Horse race gambling deal clears Minn. Houseby Tim Nelson, Minnesota Public Radio
ST. PAUL, Minn. — A deal initially struck between the Indian band that runs Mystic Lake Casino and the neighboring Canterbury Park racetrack is on its way to Gov. Mark Dayton.
The measure would allow 30 more card tables at the state's largest horse track, as well as simulcast horse racing at the state's tribal casinos.
The House passed the measure by a wide margin Monday, after the Senate passed the deal over the weekend.
The bill is a first-of-its kind agreement, said Rep. Tim Kelly, R-Red Wing.
"The largest job provider in Goodhue County is Prairie Island, and Treasure Island casino," Kelly said. "I understood that, and I did not want to have an adverse effect on our county by promoting racino.
"Here was an opportunity for these two sides to come together, and work towards a goal where they could both be beneficial. So, I would say it's historic."
One of the bill's sponsors. Rep. Joe Hoppe, R-Chaska, said, "I think that, in the long run, we're going to see this help the horse racing industry. People have been gambling; they are going to continue to gamble at the casinos.
"What this really means is more money for purses and more money for horses and you had a lot of people on both sides of the aisle out on the floor, this is going to mean more money for equine industry in the state of Minnesota."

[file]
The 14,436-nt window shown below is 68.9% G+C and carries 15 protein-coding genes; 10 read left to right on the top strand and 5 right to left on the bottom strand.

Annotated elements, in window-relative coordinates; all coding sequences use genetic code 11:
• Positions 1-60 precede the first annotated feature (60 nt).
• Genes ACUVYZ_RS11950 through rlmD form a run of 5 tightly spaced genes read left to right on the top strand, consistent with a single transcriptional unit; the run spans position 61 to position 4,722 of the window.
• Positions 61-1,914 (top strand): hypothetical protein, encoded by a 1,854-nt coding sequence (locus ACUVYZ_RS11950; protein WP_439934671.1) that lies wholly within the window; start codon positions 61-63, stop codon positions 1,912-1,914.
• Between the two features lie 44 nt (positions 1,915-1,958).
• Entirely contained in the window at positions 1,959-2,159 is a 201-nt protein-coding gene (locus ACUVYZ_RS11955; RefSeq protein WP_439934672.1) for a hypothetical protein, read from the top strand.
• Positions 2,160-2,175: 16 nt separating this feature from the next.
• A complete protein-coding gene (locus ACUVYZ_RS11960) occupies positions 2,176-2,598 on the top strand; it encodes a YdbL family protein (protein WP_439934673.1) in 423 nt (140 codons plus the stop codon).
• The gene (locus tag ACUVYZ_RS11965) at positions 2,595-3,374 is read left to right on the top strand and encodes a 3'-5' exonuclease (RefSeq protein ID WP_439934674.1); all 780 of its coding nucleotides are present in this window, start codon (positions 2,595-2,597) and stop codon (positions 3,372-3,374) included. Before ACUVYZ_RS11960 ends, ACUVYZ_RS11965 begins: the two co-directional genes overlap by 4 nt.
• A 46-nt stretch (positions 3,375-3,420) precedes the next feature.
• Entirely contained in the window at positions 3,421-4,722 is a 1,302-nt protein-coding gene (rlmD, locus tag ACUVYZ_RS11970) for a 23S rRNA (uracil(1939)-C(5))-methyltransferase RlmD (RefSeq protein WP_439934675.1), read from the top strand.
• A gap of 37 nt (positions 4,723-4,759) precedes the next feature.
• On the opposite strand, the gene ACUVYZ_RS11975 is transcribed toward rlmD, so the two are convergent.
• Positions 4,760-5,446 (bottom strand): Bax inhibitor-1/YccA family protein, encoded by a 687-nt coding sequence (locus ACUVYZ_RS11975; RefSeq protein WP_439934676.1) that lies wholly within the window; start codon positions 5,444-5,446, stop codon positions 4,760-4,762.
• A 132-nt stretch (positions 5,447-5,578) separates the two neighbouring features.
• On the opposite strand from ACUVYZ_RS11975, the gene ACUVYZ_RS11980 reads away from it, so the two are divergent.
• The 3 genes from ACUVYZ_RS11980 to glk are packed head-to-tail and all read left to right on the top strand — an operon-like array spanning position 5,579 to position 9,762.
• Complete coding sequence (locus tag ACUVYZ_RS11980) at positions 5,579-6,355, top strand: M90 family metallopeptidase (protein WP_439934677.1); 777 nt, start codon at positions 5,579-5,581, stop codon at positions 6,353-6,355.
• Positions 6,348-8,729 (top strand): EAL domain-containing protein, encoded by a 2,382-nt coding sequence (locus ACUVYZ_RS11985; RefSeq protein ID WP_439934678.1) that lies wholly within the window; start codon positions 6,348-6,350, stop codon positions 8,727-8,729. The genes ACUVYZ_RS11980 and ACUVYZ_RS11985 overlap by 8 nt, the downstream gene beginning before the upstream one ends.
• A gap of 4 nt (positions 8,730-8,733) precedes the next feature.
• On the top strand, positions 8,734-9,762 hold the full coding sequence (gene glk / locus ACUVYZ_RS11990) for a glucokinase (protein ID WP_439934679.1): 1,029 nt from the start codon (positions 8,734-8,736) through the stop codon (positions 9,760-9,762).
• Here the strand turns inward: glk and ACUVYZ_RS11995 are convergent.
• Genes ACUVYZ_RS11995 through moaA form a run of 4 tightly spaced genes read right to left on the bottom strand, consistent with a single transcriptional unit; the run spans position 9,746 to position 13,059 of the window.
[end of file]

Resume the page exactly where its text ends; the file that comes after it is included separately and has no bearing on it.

The deal follows an agreement by Canterbury Park to drop this year's quest for slot machines at the track. But supporters say they may return to push for racinos at the Capitol.
Racino supporters, like Rep. Mike Beard, R-Shakopee, say they are disappointed with the compromise.
"Canterbury Park can't even change the paper towels without coming down here for permission," Beard said. "The fact that we granted them 30 whole new tables. Why is that our business in the first place? Let them have a business. If they want to have a successful race track, let them run a race track. Let them have gaming down there to support the endeavor."
Opponents of the measure cited a recent story in the New York Times which said that increased gambling at horse tracks raises the risk that more horses could be injured or killed as they run for higher stakes.
Republican Claire Robling of Jordan sponsored the bill in the Senate. She says it addresses the issues of whether higher stakes will put more horses at risk.
"It will require a reduction in the amount of medication that the trainers and owners are giving their horses, that can potentially mask injuries, that will let horses run that shouldn't be running," Robling said. "So this is addressing that very issue."